You are currently browsing the category archive for the ‘protests’ category.

Love (III)
by George Herbert


Love bade me welcome. Yet my soul drew back
                              Guilty of dust and sin.
But quick-eyed Love, observing me grow slack
                             From my first entrance in,
Drew nearer to me, sweetly questioning,
                             If I lacked any thing.

 

A guest, I answered, worthy to be here:
Love said, You shall be he.
I the unkind, ungrateful? Ah my dear,
I cannot look on thee.
Love took my hand, and smiling did reply,
Who made the eyes but I?

 

Truth Lord, but I have marred them: let my shame
Go where it doth deserve.
And know you not, says Love, who bore the blame?
My dear, then I will serve.
You must sit down, says Love, and taste my meat:
So I did sit and eat.

poem is in the public domain
text taken from poets.org (http://www.poets.org/poetsorg/poem/love-iii)
and (http://www.poetryoutloud.org/poem/173632)

 

and Ralph Vaughn-Williams set it to music! a bit operatic, but if you like Vaughn-Williams . . .

 

My brother’s economics teacher told a story about his brother who had been studying in England and had to go to the emergency room for a relatively minor (though uncomfortable and necessary) complaint. He waited, as expected, for several hours to be seen. Not so different from any American emergency room. However, while he was there waiting, a man came into the emergency room with a badly broken arm. He clearly needed more immediate treatment than the brother did, but he had to wait just as long. First come, first served. It’s all equal. That system, of course, is socialism and not Marxism per se, but the two are very closely related. Both of them use “equality” as their by-word and guiding principle. But equality is not as beautiful a guiding star as it seems to be. In fact, it’s not really a star at all, just a hard, cold meteorite of a fact.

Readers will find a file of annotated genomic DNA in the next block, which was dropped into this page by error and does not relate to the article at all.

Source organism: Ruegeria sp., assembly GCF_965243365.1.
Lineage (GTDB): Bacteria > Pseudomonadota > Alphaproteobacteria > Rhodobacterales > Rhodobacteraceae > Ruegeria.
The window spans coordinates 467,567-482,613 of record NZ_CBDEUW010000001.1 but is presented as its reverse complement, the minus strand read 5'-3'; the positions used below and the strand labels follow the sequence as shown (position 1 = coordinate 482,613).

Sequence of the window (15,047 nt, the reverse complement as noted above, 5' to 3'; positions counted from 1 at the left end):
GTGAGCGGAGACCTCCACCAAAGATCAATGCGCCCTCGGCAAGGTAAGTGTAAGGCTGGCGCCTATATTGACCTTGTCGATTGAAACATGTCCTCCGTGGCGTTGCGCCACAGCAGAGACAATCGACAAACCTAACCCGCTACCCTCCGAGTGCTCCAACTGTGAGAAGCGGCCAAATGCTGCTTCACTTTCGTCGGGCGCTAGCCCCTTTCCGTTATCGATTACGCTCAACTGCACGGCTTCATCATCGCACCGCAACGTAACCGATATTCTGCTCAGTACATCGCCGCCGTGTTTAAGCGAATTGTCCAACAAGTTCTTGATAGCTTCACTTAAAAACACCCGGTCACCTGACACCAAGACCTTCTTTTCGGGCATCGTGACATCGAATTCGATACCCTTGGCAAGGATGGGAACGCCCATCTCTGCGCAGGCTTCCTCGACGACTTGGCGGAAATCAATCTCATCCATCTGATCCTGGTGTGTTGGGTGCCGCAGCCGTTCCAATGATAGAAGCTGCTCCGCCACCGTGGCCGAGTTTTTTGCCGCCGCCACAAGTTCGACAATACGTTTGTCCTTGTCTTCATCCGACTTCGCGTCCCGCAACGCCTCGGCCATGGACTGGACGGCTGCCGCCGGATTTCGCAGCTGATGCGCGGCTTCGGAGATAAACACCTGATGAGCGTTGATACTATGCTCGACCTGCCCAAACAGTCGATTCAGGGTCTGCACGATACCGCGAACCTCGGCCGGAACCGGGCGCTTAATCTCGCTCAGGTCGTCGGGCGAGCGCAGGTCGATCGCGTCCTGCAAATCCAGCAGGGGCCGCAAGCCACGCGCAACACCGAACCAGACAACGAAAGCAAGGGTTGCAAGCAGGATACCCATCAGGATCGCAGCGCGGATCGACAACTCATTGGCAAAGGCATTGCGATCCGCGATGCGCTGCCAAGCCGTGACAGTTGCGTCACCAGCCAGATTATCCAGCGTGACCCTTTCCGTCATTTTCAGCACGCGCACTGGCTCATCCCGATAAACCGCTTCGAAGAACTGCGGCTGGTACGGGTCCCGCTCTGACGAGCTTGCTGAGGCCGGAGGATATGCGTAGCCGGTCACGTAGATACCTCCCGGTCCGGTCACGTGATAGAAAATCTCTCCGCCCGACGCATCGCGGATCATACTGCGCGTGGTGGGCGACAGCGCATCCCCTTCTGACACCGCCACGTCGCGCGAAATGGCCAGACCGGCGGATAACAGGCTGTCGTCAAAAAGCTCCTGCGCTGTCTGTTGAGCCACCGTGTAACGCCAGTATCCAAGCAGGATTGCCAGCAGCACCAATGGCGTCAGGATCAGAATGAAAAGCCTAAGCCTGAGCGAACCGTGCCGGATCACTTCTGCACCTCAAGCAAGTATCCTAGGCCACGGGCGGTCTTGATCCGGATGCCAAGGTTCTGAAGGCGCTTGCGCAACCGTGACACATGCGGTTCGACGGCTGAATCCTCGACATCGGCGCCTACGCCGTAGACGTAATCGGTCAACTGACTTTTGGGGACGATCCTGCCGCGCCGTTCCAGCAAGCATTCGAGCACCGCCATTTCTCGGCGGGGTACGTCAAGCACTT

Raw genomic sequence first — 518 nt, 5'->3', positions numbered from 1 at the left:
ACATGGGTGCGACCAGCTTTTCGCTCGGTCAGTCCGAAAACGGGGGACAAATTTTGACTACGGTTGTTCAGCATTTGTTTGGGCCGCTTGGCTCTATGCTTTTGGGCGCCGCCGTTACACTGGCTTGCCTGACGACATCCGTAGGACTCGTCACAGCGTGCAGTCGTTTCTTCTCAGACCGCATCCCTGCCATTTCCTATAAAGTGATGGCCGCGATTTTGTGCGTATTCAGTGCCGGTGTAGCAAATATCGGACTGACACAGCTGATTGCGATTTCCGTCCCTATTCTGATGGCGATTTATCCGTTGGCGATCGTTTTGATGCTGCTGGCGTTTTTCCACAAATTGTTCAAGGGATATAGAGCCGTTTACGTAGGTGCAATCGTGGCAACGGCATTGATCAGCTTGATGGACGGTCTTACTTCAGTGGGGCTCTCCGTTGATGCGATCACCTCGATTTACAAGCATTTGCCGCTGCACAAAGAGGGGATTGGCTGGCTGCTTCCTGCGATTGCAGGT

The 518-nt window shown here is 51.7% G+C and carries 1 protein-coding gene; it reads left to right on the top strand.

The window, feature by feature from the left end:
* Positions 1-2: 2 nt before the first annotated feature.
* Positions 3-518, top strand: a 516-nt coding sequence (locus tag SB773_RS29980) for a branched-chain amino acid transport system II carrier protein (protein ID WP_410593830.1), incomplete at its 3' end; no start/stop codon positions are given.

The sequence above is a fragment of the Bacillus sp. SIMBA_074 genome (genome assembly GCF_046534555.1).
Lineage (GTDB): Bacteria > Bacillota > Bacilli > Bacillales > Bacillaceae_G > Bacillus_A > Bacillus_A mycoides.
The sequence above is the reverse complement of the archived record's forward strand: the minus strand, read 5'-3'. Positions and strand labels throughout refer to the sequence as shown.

The fact is that all men were created equal. No one has to make them equal, they already are.

But equality does not create value. And the funny thing about love (this just hit me) is that it raises the loved one from the original starting point of equality to the higher plane. When you are loved, you know that you are noticed, that you are more than just another pebble among all the other identical pebbles. By loving someone, you inherently affirm that someone’s uniqueness. Loving someone raises that someone from a position of equality to a position of worth.

Equality is what we have already; value and honor, love–those are the stars to navigate by.

So here we have the real difference between capitalism and Marxism/socialism: capitalism does one thing and does it well while Marxism/socialism try to do more than one thing and do both very badly.